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Millennials ‘it’ generation for foodservice


September 7, 2011
By Canadian Pizza

NEWS HIGHLIGHT

Millennials 'it' generation for foodservice
The number of Millennials and their propensity to eat out make them the "it" generation for the foodservice industry, but their diversity calls for a broader range of options, NPD reports.

September 7, 2011, Chicago, IL – The number of Millennials and their
propensity to eat out make them the "it" generation for the foodservice
industry, but their diversity calls for a broader range of options, NPD
reports.

Millennials, ranging between the ages of 18 and 29, made over 13 billion of the 59 billion visits made to U.S. foodservice establishments in 2010, and spent $73 billion, according to The NPD Group. This generation's clout is largely due to its size: there are currently 52 million Millennials, and unlike some other adult generations, their number will increase over the next 10 years, driven by immigration.

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Much of the buzz about this generation focuses on its collective behaviours, but a recently released NPD foodservice market research report examines the diversity among this age group.

The NPD report, titled Reaching the Millennial Generation, which studies what motivates and satisfies Millennials when it comes to foodservice meals and snacks, finds that Millennials represent a diverse generation of varied values, tastes and preferences. The report also found that to meet Millennials' interests and needs, foodservice operators will need to offer greater menu variety.

"Millennials will overtake Baby Boomers as the most sought-after target for restaurateurs in the coming years," said Bonnie Riggs, NPD restaurant industry analyst and author of the report. "In order to attract this generation, foodservice operators and manufacturers will need to understand both the similarities and differences among Millennials."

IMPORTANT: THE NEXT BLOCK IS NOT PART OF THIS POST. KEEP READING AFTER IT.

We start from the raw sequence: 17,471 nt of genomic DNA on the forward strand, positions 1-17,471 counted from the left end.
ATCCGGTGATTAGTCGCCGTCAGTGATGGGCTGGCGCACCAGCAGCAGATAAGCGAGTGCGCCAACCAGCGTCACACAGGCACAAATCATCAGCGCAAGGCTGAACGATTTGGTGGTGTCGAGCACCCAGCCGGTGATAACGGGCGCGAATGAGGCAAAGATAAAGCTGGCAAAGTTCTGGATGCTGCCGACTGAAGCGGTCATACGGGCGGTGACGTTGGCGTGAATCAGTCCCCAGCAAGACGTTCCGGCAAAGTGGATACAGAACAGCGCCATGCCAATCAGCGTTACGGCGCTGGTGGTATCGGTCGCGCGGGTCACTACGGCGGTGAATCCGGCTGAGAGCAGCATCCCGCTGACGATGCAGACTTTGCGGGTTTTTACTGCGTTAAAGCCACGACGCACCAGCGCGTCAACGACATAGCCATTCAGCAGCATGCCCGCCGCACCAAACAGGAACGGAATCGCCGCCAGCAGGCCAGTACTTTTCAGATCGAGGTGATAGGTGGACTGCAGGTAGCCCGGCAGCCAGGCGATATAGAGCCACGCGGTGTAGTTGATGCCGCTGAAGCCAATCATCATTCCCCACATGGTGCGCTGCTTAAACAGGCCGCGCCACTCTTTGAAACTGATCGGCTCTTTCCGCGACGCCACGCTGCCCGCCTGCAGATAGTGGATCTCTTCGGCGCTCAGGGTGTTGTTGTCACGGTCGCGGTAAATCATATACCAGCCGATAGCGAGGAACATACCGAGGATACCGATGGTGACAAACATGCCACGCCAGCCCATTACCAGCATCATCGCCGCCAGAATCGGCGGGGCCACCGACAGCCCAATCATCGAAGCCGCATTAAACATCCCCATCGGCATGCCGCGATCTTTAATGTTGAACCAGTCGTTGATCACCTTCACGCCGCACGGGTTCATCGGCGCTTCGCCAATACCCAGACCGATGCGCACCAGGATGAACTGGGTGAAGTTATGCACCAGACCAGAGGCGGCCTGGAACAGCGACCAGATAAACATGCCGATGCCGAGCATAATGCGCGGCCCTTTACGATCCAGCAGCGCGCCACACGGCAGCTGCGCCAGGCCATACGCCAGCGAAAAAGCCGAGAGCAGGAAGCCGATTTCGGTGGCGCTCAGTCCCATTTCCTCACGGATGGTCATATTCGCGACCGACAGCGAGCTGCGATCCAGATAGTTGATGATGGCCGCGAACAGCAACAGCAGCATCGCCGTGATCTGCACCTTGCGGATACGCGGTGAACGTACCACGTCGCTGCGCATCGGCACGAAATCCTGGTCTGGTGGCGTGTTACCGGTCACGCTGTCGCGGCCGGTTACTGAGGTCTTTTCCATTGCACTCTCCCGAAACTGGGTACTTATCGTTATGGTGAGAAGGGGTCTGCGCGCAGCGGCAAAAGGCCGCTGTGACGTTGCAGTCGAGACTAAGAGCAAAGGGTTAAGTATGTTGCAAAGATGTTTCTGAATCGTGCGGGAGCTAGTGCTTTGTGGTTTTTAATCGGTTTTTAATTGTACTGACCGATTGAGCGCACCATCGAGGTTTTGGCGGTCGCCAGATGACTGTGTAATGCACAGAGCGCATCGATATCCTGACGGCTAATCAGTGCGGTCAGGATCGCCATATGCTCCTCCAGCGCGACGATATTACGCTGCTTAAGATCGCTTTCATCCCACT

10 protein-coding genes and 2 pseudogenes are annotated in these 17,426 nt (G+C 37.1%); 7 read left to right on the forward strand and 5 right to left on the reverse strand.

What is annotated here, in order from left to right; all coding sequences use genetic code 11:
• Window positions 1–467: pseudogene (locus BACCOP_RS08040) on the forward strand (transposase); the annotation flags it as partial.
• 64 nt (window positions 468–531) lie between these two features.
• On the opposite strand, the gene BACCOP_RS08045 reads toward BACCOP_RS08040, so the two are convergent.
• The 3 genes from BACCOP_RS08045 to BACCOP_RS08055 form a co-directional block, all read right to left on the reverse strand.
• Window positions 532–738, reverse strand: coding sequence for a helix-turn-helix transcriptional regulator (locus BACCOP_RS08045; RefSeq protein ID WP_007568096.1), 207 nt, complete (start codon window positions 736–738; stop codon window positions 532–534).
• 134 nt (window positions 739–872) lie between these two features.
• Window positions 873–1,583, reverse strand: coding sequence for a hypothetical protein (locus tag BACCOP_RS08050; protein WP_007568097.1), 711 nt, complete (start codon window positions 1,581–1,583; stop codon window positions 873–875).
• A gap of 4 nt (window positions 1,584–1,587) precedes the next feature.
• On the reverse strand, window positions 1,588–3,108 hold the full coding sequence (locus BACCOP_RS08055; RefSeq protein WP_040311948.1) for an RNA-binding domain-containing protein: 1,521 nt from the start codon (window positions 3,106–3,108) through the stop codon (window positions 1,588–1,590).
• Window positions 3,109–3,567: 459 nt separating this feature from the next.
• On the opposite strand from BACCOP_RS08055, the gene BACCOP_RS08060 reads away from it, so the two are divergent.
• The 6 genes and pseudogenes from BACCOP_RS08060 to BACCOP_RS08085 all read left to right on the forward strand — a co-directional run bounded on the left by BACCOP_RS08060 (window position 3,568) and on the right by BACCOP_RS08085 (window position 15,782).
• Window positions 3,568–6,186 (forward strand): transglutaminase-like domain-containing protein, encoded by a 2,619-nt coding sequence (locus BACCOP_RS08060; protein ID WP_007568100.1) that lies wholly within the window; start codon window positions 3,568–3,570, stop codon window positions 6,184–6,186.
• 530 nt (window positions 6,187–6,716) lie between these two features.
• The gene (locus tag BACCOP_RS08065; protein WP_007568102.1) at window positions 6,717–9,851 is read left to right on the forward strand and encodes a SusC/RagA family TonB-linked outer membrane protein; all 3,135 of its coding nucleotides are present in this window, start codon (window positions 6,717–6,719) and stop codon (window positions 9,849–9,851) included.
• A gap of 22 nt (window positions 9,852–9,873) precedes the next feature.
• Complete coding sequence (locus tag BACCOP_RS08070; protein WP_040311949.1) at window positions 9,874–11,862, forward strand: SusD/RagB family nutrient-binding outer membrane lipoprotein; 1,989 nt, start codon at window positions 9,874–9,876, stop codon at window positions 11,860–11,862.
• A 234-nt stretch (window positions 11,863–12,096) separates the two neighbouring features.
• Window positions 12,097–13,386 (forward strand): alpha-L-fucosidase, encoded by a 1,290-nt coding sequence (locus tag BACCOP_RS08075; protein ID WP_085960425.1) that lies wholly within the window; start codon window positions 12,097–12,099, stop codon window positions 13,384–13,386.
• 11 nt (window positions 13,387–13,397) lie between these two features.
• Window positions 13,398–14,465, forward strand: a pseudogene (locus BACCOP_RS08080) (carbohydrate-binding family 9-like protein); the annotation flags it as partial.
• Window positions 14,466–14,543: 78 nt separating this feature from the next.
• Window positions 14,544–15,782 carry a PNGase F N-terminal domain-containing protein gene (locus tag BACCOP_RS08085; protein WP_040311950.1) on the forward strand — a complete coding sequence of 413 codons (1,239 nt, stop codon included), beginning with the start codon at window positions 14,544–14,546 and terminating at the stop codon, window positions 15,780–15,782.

One of the collective behaviours among Milllennials the report identifies is that they spend over half of their foodservice dollars on ordering food for takeout. As a group, they spend a higher per cent of their total foodservice dollars than other generations on snacks, and have a higher order incidence of snack food items like ice cream, nuggets, and mini sandwiches.

According to the report, Millennials differ from one another in a variety of ways, including ethnic diversity. For example, one in five Millennials is Hispanic. The working status of those within this age group also differs. Among the 1,033 Millennials surveyed, 47 per cent are full-time students, nine per cent are part-time students and 44 per cent are not students. Forty-four per cent are not employed, 30 per cent work 30 or more hours a week, and 32 per cent work less than 35 hours per week.

"Millennials are moving into their heavy foodservice using years, and this is the time to reach them to build their loyalty," says Riggs. "In reaching out to them, it's important to understand that Millennials are not a one-size-fits-all generation and their needs and wants are varied."